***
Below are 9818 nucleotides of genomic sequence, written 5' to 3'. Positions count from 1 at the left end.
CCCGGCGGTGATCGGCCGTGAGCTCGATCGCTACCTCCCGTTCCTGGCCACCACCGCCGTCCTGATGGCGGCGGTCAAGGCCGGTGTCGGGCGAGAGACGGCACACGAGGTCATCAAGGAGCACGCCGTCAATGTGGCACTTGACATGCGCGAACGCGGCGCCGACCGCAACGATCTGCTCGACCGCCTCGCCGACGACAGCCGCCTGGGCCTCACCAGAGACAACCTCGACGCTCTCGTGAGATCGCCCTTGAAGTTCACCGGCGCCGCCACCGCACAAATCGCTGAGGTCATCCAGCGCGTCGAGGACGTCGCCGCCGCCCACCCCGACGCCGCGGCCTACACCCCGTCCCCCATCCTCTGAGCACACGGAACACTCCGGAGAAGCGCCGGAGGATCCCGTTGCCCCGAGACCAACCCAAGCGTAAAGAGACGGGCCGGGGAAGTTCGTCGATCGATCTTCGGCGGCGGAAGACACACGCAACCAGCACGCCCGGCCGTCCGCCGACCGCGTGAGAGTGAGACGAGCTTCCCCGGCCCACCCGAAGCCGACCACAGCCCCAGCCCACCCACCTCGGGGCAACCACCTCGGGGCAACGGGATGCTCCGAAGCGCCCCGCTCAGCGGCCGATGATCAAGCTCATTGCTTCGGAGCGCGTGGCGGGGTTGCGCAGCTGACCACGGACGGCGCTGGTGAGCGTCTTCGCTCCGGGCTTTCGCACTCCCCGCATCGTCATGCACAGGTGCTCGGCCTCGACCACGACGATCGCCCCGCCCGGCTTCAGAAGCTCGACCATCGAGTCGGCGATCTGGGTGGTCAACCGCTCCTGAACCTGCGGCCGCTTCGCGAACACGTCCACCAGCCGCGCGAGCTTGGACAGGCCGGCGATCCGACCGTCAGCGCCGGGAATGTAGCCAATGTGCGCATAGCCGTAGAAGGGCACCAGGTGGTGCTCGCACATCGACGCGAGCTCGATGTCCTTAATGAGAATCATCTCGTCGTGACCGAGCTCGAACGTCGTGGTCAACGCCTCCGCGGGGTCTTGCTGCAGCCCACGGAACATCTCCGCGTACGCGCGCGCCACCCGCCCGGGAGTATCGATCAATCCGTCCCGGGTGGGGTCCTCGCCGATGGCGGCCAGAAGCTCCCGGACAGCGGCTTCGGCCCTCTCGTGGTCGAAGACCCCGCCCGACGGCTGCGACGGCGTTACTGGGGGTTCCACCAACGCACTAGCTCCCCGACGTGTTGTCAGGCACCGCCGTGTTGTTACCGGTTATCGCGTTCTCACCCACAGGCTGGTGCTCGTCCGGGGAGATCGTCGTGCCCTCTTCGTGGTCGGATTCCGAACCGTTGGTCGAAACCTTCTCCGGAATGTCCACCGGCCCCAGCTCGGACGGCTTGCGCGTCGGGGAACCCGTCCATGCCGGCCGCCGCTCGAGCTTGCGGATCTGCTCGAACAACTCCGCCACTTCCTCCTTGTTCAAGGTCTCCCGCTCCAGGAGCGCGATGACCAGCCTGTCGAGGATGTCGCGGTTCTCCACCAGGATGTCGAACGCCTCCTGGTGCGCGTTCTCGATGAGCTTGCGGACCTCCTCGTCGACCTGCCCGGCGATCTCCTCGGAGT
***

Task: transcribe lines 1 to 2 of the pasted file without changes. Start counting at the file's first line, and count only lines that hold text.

Below are 9818 nucleotides of genomic sequence, written 5' to 3'. Positions count from 1 at the left end.
CCCGGCGGTGATCGGCCGTGAGCTCGATCGCTACCTCCCGTTCCTGGCCACCACCGCCGTCCTGATGGCGGCGGTCAAGGCCGGTGTCGGGCGAGAGACGGCACACGAGGTCATCAAGGAGCACGCCGTCAATGTGGCACTTGACATGCGCGAACGCGGCGCCGACCGCAACGATCTGCTCGACCGCCTCGCCGACGACAGCCGCCTGGGCCTCACCAGAGACAACCTCGACGCTCTCGTGAGATCGCCCTTGAAGTTCACCGGCGCCGCCACCGCACAAATCGCTGAGGTCATCCAGCGCGTCGAGGACGTCGCCGCCGCCCACCCCGACGCCGCGGCCTACACCCCGTCCCCCATCCTCTGAGCACACGGAACACTCCGGAGAAGCGCCGGAGGATCCCGTTGCCCCGAGACCAACCCAAGCGTAAAGAGACGGGCCGGGGAAGTTCGTCGATCGATCTTCGGCGGCGGAAGACACACGCAACCAGCACGCCCGGCCGTCCGCCGACCGCGTGAGAGTGAGACGAGCTTCCCCGGCCCACCCGAAGCCGACCACAGCCCCAGCCCACCCACCTCGGGGCAACCACCTCGGGGCAACGGGATGCTCCGAAGCGCCCCGCTCAGCGGCCGATGATCAAGCTCATTGCTTCGGAGCGCGTGGCGGGGTTGCGCAGCTGACCACGGACGGCGCTGGTGAGCGTCTTCGCTCCGGGCTTTCGCACTCCCCGCATCGTCATGCACAGGTGCTCGGCCTCGACCACGACGATCGCCCCGCCCGGCTTCAGAAGCTCGACCATCGAGTCGGCGATCTGGGTGGTCAACCGCTCCTGAACCTGCGGCCGCTTCGCGAACACGTCCACCAGCCGCGCGAGCTTGGACAGGCCGGCGATCCGACCGTCAGCGCCGGGAATGTAGCCAATGTGCGCATAGCCGTAGAAGGGCACCAGGTGGTGCTCGCACATCGACGCGAGCTCGATGTCCTTAATGAGAATCATCTCGTCGTGACCGAGCTCGAACGTCGTGGTCAACGCCTCCGCGGGGTCTTGCTGCAGCCCACGGAACATCTCCGCGTACGCGCGCGCCACCCGCCCGGGAGTATCGATCAATCCGTCCCGGGTGGGGTCCTCGCCGATGGCGGCCAGAAGCTCCCGGACAGCGGCTTCGGCCCTCTCGTGGTCGAAGACCCCGCCCGACGGCTGCGACGGCGTTACTGGGGGTTCCACCAACGCACTAGCTCCCCGACGTGTTGTCAGGCACCGCCGTGTTGTTACCGGTTATCGCGTTCTCACCCACAGGCTGGTGCTCGTCCGGGGAGATCGTCGTGCCCTCTTCGTGGTCGGATTCCGAACCGTTGGTCGAAACCTTCTCCGGAATGTCCACCGGCCCCAGCTCGGACGGCTTGCGCGTCGGGGAACCCGTCCATGCCGGCCGCCGCTCGAGCTTGCGGATCTGCTCGAACAACTCCGCCACTTCCTCCTTGTTCAAGGTCTCCCGCTCCAGGAGCGCGATGACCAGCCTGTCGAGGATGTCGCGGTTCTCCACCAGGATGTCGAACGCCTCCTGGTGCGCGTTCTCGATGAGCTTGCGGACCTCCTCGTCGACCTGCCCGGCGATCTCCTCGGAGT